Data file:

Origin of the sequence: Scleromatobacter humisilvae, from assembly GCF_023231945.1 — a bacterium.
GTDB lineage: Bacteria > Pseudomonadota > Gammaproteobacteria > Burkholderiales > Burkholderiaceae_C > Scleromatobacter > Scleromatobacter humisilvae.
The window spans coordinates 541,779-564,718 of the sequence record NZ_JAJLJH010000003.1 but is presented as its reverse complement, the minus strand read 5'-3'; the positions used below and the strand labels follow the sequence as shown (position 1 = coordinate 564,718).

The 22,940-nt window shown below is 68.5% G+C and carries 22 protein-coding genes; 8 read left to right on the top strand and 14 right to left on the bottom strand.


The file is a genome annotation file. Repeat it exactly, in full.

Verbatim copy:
Origin of the sequence: Scleromatobacter humisilvae, from assembly GCF_023231945.1 — a bacterium.
GTDB lineage: Bacteria > Pseudomonadota > Gammaproteobacteria > Burkholderiales > Burkholderiaceae_C > Scleromatobacter > Scleromatobacter humisilvae.
The window spans coordinates 541,779-564,718 of the sequence record NZ_JAJLJH010000003.1 but is presented as its reverse complement, the minus strand read 5'-3'; the positions used below and the strand labels follow the sequence as shown (position 1 = coordinate 564,718).

The 22,940-nt window shown below is 68.5% G+C and carries 22 protein-coding genes; 8 read left to right on the top strand and 14 right to left on the bottom strand.